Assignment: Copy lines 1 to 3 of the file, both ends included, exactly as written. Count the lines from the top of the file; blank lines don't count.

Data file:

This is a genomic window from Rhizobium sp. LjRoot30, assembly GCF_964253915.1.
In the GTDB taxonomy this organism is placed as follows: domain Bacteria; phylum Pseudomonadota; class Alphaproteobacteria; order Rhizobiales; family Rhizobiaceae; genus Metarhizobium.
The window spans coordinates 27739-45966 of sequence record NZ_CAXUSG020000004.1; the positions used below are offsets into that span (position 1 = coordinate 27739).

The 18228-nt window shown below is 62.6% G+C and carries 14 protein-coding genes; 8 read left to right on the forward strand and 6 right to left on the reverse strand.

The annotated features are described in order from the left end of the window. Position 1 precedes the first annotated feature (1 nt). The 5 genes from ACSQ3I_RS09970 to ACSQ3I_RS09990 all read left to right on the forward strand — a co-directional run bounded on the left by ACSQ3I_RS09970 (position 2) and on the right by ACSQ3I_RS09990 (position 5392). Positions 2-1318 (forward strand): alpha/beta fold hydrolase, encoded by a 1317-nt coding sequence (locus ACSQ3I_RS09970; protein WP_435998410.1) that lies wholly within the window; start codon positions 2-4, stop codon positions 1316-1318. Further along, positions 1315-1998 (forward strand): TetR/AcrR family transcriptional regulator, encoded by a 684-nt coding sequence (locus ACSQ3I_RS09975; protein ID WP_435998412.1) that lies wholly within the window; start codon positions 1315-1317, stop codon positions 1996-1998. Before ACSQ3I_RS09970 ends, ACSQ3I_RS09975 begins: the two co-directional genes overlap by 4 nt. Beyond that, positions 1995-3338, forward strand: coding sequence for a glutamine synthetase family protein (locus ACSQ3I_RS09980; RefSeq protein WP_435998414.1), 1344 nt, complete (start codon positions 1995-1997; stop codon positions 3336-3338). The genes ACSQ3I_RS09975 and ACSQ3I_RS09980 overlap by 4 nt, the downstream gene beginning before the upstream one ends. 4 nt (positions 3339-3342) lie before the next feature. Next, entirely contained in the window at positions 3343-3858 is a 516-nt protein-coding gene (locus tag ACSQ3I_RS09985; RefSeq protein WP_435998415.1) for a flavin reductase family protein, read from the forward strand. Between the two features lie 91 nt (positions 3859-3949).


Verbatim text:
This is a genomic window from Rhizobium sp. LjRoot30, assembly GCF_964253915.1.
In the GTDB taxonomy this organism is placed as follows: domain Bacteria; phylum Pseudomonadota; class Alphaproteobacteria; order Rhizobiales; family Rhizobiaceae; genus Metarhizobium.
The window spans coordinates 27739-45966 of sequence record NZ_CAXUSG020000004.1; the positions used below are offsets into that span (position 1 = coordinate 27739).